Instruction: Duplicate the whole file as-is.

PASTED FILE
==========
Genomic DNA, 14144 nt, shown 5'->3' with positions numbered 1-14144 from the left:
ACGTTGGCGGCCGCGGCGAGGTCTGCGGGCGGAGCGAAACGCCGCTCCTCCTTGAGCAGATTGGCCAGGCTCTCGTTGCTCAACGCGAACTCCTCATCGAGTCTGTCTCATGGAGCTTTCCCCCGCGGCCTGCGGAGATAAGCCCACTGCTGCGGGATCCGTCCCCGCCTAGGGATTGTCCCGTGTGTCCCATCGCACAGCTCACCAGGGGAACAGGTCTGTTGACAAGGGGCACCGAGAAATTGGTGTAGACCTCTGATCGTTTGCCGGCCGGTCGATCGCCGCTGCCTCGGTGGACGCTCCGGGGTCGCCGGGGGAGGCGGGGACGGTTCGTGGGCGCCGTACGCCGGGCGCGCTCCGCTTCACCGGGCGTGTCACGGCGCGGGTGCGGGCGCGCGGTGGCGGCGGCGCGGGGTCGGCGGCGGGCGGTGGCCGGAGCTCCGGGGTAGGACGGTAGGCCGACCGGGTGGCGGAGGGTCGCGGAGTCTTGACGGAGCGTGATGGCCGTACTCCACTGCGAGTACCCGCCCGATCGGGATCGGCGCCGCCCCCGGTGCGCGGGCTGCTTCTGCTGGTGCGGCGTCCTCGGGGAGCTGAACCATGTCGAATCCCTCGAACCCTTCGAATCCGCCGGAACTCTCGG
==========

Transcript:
Genomic DNA, 14144 nt, shown 5'->3' with positions numbered 1-14144 from the left:
ACGTTGGCGGCCGCGGCGAGGTCTGCGGGCGGAGCGAAACGCCGCTCCTCCTTGAGCAGATTGGCCAGGCTCTCGTTGCTCAACGCGAACTCCTCATCGAGTCTGTCTCATGGAGCTTTCCCCCGCGGCCTGCGGAGATAAGCCCACTGCTGCGGGATCCGTCCCCGCCTAGGGATTGTCCCGTGTGTCCCATCGCACAGCTCACCAGGGGAACAGGTCTGTTGACAAGGGGCACCGAGAAATTGGTGTAGACCTCTGATCGTTTGCCGGCCGGTCGATCGCCGCTGCCTCGGTGGACGCTCCGGGGTCGCCGGGGGAGGCGGGGACGGTTCGTGGGCGCCGTACGCCGGGCGCGCTCCGCTTCACCGGGCGTGTCACGGCGCGGGTGCGGGCGCGCGGTGGCGGCGGCGCGGGGTCGGCGGCGGGCGGTGGCCGGAGCTCCGGGGTAGGACGGTAGGCCGACCGGGTGGCGGAGGGTCGCGGAGTCTTGACGGAGCGTGATGGCCGTACTCCACTGCGAGTACCCGCCCGATCGGGATCGGCGCCGCCCCCGGTGCGCGGGCTGCTTCTGCTGGTGCGGCGTCCTCGGGGAGCTGAACCATGTCGAATCCCTCGAACCCTTCGAATCCGCCGGAACTCTCGG